Please welcome the new legal intern with the Appignani Humanist Legal Center, Emily Rector!
TheHumanist.com: What is your educational and work background?
I graduated from the University of Charleston in 2015 with a BA in English and political science. As an undergraduate, I was a Herndon Fellow in the West Virginia Legislature working for the West Virginia Senate Judiciary Committee. I also spent several years as an intern with the West Virginia Department of Education and the Arts.
I am currently a third-year student at Cornell Law School, where I am an articles editor for the Cornell Law Review and a managing editor of the Legal Information Institute’s Supreme Court Bulletin. At Cornell I have worked as a research assistant for Professors Michael Dorf (constitutional law) and Sidney Tarrow (government), researching First Amendment and other constitutional issues. During the summer of 2016 I worked as an intern to the Honorable Joseph R. Goodwin of the U.S. District Court for the Southern District of West Virginia. This year I was a summer associate at Jones Day in Columbus, Ohio, where I worked on a variety of litigation matters.
TheHumanist.com: How did you first learn about humanism?
I learned about humanism in college after leaving organized religion. I began studying religion and philosophy. I found friends who also wanted to explore humanism, and I realized that it was a great fit for me.
TheHumanist.com: Did you grow up in a traditional religious faith? How did it impact you?
I was raised as a Methodist but later began attending a Baptist church. I always had questions about Christianity and religion growing up to which I never found satisfactory answers. My experience with religion has made me more skeptical in general, yet it has also made me more understanding of why people are religious and have difficulties leaving religion. More than anything, it has shown me the importance of critical thinking, skepticism, and evidence-based policy.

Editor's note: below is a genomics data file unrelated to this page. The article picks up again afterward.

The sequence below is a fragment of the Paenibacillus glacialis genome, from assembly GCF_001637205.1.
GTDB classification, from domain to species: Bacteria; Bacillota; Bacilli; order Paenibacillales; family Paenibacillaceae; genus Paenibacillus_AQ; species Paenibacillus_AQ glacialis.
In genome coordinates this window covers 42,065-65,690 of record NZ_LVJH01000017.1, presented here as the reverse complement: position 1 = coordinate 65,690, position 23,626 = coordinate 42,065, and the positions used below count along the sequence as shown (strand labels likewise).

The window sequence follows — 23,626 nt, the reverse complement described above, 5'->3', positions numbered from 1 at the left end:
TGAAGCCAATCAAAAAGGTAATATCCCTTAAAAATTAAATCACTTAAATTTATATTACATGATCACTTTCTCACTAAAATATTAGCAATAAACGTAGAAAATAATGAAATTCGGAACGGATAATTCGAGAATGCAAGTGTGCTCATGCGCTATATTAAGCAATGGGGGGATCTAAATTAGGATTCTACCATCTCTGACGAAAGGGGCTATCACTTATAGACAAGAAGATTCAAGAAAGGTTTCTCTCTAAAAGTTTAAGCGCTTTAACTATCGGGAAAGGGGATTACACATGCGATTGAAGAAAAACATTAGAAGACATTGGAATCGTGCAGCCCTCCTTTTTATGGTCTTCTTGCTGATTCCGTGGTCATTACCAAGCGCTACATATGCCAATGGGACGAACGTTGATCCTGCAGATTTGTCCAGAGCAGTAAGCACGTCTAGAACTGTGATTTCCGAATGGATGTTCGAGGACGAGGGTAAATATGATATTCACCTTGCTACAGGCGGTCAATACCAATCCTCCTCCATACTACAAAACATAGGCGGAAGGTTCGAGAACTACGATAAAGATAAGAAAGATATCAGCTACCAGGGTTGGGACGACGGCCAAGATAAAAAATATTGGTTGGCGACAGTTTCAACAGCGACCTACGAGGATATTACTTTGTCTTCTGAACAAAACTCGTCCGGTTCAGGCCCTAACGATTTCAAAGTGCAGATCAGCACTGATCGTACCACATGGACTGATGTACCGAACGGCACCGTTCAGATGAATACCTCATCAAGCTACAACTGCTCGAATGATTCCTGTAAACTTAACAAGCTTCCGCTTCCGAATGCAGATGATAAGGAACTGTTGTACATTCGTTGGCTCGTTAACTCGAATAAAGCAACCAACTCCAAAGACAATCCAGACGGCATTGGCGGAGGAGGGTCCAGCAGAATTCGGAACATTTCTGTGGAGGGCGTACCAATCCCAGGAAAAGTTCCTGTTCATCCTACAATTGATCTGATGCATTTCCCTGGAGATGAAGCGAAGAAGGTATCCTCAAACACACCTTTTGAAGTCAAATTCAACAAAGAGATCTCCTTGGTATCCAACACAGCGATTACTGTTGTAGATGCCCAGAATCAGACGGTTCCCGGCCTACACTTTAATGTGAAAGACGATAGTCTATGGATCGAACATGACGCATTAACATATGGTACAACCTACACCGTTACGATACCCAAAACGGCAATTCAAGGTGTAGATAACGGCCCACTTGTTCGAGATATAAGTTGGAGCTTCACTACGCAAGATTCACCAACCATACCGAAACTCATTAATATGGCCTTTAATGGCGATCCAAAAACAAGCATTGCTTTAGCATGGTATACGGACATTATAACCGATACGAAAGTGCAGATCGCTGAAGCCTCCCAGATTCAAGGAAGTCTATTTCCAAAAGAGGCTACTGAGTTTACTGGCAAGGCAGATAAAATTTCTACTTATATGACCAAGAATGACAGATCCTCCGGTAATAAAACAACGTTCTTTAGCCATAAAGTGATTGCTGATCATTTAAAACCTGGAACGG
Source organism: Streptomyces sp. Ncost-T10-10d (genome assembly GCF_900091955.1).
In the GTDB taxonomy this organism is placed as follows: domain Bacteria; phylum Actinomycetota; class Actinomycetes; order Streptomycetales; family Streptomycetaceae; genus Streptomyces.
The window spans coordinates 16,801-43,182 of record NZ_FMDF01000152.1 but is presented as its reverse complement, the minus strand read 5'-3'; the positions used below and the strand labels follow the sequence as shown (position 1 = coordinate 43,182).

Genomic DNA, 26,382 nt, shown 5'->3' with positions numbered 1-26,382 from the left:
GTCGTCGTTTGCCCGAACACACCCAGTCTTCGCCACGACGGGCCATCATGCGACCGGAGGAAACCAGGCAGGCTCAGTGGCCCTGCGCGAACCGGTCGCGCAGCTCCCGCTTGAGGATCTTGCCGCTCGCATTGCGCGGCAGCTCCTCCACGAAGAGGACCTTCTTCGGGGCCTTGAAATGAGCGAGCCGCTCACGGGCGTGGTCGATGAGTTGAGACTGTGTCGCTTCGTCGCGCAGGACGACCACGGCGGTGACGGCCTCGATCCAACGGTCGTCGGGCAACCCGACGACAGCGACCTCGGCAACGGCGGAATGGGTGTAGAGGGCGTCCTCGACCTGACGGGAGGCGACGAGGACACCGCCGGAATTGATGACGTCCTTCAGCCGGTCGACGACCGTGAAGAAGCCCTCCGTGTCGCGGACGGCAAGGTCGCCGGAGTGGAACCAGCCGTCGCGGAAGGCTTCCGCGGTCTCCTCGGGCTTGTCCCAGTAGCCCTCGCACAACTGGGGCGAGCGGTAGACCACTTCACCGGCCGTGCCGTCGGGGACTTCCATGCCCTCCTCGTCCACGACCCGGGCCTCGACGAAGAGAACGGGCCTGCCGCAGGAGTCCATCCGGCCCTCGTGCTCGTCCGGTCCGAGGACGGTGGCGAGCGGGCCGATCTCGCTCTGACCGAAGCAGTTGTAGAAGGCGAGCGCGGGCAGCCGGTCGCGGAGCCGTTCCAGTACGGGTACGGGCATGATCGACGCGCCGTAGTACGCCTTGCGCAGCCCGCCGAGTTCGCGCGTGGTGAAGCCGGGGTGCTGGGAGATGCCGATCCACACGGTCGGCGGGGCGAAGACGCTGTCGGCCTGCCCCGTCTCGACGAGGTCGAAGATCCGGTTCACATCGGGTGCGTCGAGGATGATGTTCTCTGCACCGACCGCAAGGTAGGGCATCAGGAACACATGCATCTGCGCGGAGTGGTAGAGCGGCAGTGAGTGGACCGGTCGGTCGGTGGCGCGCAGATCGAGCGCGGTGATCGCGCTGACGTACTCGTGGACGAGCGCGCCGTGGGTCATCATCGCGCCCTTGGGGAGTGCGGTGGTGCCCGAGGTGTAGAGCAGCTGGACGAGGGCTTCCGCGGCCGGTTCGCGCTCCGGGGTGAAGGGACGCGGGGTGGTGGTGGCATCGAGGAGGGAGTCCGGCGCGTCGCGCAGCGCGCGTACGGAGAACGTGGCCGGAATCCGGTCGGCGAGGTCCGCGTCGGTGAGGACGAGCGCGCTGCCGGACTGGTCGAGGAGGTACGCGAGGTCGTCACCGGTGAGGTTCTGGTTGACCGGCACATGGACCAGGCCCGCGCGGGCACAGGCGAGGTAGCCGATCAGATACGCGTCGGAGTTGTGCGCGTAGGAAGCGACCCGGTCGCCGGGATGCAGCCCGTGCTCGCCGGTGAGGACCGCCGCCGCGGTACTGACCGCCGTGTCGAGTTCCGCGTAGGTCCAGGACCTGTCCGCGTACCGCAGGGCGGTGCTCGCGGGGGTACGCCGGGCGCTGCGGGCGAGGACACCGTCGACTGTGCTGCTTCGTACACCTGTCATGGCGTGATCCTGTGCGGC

TheHumanist.com: What interested you most about working for the American Humanist Association?
I came to law school wanting to fight for civil rights and civil liberties. After leaving organized religion in a very religious area, I realized the importance of an inclusive society. When the government favors one religion over another, or religion over non-religion, many members of society will feel like outsiders, particularly as the number of individuals identifying as “nones” increases and our religious landscape becomes more diverse. I believe the separation of church and state also promotes policies that are based on evidence and grounded in fairness and equality. The AHA provided a great opportunity to fight for these values using the skills I have learned in law school.
TheHumanist.com: What book has influenced you the most?
The Great Gatsby. The book’s discussion of the American dream, wealth, and social mobility is unparalleled. Gatsby’s optimism pitted against Fitzgerald’s skepticism provides a unique lens on the allure and the danger of pursuing fame and wealth. I have enjoyed similar themes in Fitzgerald’s short stories, which are also filled with beautiful prose.
TheHumanist.com: If you could have dinner with any three people in the world (living or dead), who would they be and why?
My great-grandmother, so she could finish teaching me how to cook, Ruth Bader Ginsburg, to discuss her career on the bench, and, of course, F. Scott Fitzgerald.